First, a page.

trying to make money to pay employee pay checks and don't forget the
board of directors needs to be paid too, so we don't spend our funds
to tranquilize the animal before injecting them with the lethal drug,
we just put the burning lethal drug in the vein and let them suffer
until dead. If it were not a "making money issue" and we had to have a
licensed vet do this procedure, the animal would be sedated or
tranquilized and then euthanized, but to do this procedure correctly
would cost more money so we do not follow what is right for the
animal, we just follow what is the fastest way we can make a dollar.
Shelters do not have to have a vet perform their euthanasia's so even
if it takes our employee 50 pokes with a needle and 3 hours to get the
vein that is what we do. Making money is the issue here not loosing

When it all ends, your pets corpse will be stacked like firewood in a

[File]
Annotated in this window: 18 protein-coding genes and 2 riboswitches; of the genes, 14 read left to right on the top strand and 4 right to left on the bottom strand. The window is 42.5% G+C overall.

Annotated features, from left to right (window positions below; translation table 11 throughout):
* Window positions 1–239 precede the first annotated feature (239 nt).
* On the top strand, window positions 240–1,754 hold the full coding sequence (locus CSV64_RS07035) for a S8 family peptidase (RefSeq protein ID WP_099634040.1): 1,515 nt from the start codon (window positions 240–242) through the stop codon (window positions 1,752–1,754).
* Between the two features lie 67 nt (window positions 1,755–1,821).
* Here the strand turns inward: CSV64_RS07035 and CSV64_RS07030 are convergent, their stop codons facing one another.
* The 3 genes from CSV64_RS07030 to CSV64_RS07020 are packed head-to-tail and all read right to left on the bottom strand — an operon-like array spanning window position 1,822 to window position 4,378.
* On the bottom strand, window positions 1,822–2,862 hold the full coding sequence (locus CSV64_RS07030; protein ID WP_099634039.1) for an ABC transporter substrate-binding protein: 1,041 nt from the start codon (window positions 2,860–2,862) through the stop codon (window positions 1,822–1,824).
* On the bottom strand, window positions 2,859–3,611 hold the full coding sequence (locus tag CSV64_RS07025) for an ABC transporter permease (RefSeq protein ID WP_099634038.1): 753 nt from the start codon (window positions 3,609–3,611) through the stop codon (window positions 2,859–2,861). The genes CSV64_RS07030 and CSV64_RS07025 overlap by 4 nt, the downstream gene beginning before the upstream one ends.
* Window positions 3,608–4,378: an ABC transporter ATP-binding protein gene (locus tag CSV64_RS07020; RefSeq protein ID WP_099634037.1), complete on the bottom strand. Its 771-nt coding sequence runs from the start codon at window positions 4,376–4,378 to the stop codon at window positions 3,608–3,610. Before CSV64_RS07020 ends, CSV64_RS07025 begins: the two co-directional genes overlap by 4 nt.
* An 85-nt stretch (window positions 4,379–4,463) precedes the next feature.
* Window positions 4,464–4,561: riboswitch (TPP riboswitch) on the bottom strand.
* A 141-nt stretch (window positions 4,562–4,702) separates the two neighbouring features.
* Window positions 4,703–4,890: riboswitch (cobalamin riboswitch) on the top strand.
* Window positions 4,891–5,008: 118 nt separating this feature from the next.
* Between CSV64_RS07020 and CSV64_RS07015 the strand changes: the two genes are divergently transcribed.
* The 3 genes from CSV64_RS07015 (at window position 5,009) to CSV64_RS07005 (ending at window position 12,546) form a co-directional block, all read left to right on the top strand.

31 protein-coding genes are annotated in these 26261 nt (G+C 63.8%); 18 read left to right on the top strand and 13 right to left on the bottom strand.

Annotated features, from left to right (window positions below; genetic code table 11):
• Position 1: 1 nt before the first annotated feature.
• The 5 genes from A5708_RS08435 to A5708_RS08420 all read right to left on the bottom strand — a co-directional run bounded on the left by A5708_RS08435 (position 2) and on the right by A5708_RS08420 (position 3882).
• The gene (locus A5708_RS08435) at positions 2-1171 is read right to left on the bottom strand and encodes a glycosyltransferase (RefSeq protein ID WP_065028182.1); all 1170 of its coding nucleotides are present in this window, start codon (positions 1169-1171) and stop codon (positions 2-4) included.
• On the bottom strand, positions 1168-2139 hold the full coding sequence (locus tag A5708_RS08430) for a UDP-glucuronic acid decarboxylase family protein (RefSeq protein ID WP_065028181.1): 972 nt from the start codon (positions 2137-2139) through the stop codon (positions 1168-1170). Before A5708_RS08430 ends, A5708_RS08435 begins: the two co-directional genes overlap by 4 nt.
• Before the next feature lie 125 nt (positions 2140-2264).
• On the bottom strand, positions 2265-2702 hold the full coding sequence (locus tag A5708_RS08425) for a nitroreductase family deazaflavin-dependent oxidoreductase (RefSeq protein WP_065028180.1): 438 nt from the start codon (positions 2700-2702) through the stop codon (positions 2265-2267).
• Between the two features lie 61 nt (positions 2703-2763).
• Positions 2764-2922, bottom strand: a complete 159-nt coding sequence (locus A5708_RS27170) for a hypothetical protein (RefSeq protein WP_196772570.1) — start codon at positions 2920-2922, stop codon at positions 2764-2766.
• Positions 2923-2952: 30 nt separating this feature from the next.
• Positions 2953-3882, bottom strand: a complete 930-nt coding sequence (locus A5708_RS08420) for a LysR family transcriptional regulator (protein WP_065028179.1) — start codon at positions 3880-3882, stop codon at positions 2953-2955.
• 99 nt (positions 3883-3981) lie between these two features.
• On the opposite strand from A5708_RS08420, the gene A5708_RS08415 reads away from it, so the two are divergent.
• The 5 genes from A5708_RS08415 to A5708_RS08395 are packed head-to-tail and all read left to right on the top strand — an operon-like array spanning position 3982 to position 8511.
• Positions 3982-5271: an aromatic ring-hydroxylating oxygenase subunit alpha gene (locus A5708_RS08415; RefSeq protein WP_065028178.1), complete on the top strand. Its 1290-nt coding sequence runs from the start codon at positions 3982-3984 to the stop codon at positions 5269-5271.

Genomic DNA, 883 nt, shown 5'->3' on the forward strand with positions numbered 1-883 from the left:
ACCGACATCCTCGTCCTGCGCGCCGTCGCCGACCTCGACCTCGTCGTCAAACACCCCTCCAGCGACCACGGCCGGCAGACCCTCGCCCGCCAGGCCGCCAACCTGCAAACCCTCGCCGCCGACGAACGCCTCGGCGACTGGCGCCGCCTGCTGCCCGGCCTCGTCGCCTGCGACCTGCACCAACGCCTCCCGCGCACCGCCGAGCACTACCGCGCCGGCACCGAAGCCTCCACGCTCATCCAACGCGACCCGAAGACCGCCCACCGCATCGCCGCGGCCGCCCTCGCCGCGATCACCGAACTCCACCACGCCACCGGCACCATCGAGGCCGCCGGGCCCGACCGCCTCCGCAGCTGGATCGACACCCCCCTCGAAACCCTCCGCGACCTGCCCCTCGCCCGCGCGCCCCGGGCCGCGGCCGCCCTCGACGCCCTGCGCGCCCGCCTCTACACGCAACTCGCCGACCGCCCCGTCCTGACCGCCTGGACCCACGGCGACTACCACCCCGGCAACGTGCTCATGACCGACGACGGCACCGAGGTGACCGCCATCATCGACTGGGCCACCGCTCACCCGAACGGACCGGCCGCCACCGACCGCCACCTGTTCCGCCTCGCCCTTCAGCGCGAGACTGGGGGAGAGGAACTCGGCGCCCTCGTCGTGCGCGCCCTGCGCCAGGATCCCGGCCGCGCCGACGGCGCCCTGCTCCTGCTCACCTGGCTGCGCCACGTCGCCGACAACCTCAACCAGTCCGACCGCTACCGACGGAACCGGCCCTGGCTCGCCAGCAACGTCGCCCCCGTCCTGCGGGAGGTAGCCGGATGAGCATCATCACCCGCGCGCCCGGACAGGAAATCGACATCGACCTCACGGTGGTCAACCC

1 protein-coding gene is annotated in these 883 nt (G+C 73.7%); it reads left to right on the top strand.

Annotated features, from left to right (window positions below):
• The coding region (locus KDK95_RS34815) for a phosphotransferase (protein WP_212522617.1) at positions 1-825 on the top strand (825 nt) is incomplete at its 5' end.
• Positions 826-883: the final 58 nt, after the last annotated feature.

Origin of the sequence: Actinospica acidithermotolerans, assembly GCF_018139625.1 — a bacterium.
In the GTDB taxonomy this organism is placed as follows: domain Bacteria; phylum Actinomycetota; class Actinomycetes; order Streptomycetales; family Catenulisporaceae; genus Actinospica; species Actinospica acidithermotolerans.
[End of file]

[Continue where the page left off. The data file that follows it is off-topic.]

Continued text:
large freezer in the back with all of the other animals that were
killed waiting to be picked up like garbage. What happens next?
Cremated? Taken to the dump? Rendered into pet food? Or used for the
schools to dissect and experiment on? You'll never know and it
probably won't even cross your mind. It was just an animal and you can
always buy another one, right!

I hope that those of you who still have a beating heart and have read
this are bawling your eyes out and can't get the pictures out of your
head, I deal with this everyday. I hate my job, I hate that it exists
& I hate that it will always be there unless you people make some
changes and start educating the public. Do research, do your homework,
and know exactly what you are getting into before getting a pet. These
shelters and humane societies exist because people just do not care
about animals anymore. Animals were not intended to be disposable but
somehow that is what they are these days. Animal shelters are an easy
way out when you get tired of your dog (or cat), and breeders are the
ones blamed for this. Animal shelters and rescue organizations are
making a hefty profit by keeping this misconception going.

Between 9 and 11 MILLION animals die every year in shelters and only
you can stop it. I just hope I maybe changed one persons mind about
taking their dog to a shelter, a humane society, or buying a dog.